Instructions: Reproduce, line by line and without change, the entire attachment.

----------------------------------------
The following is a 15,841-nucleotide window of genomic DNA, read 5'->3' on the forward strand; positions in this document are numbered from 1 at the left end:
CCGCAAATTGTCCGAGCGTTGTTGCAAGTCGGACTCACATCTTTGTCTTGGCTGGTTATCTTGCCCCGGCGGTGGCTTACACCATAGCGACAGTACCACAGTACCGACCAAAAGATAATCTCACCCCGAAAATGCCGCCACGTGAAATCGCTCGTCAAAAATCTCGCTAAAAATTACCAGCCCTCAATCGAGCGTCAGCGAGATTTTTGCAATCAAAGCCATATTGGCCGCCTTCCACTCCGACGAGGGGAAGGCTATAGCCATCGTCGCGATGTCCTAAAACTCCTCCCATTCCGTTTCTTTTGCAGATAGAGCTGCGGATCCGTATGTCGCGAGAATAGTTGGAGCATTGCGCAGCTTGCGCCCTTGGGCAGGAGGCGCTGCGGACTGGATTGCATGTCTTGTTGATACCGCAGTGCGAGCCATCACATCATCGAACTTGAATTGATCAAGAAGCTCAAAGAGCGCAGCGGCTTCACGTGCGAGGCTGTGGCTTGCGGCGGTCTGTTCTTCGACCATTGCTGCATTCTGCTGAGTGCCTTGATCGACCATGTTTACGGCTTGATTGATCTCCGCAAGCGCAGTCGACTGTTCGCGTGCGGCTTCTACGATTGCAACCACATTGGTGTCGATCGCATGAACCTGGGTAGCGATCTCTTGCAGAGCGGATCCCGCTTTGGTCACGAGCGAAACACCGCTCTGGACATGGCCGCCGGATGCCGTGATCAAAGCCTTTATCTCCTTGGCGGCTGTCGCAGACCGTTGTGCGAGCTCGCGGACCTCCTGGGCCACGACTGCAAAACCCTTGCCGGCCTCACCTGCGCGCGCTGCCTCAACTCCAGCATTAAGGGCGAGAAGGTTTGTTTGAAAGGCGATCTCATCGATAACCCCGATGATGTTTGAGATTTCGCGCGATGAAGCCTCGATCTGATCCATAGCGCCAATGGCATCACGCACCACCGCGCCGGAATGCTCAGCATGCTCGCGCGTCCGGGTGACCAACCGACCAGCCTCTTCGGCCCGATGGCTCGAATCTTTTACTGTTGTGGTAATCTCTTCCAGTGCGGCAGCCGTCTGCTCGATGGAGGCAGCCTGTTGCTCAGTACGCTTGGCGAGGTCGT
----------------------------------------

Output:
The following is a 15,841-nucleotide window of genomic DNA, read 5'->3' on the forward strand; positions in this document are numbered from 1 at the left end:
CCGCAAATTGTCCGAGCGTTGTTGCAAGTCGGACTCACATCTTTGTCTTGGCTGGTTATCTTGCCCCGGCGGTGGCTTACACCATAGCGACAGTACCACAGTACCGACCAAAAGATAATCTCACCCCGAAAATGCCGCCACGTGAAATCGCTCGTCAAAAATCTCGCTAAAAATTACCAGCCCTCAATCGAGCGTCAGCGAGATTTTTGCAATCAAAGCCATATTGGCCGCCTTCCACTCCGACGAGGGGAAGGCTATAGCCATCGTCGCGATGTCCTAAAACTCCTCCCATTCCGTTTCTTTTGCAGATAGAGCTGCGGATCCGTATGTCGCGAGAATAGTTGGAGCATTGCGCAGCTTGCGCCCTTGGGCAGGAGGCGCTGCGGACTGGATTGCATGTCTTGTTGATACCGCAGTGCGAGCCATCACATCATCGAACTTGAATTGATCAAGAAGCTCAAAGAGCGCAGCGGCTTCACGTGCGAGGCTGTGGCTTGCGGCGGTCTGTTCTTCGACCATTGCTGCATTCTGCTGAGTGCCTTGATCGACCATGTTTACGGCTTGATTGATCTCCGCAAGCGCAGTCGACTGTTCGCGTGCGGCTTCTACGATTGCAACCACATTGGTGTCGATCGCATGAACCTGGGTAGCGATCTCTTGCAGAGCGGATCCCGCTTTGGTCACGAGCGAAACACCGCTCTGGACATGGCCGCCGGATGCCGTGATCAAAGCCTTTATCTCCTTGGCGGCTGTCGCAGACCGTTGTGCGAGCTCGCGGACCTCCTGGGCCACGACTGCAAAACCCTTGCCGGCCTCACCTGCGCGCGCTGCCTCAACTCCAGCATTAAGGGCGAGAAGGTTTGTTTGAAAGGCGATCTCATCGATAACCCCGATGATGTTTGAGATTTCGCGCGATGAAGCCTCGATCTGATCCATAGCGCCAATGGCATCACGCACCACCGCGCCGGAATGCTCAGCATGCTCGCGCGTCCGGGTGACCAACCGACCAGCCTCTTCGGCCCGATGGCTCGAATCTTTTACTGTTGTGGTAATCTCTTCCAGTGCGGCAGCCGTCTGCTCGATGGAGGCAGCCTGTTGCTCAGTACGCTTGGCGAGGTCGT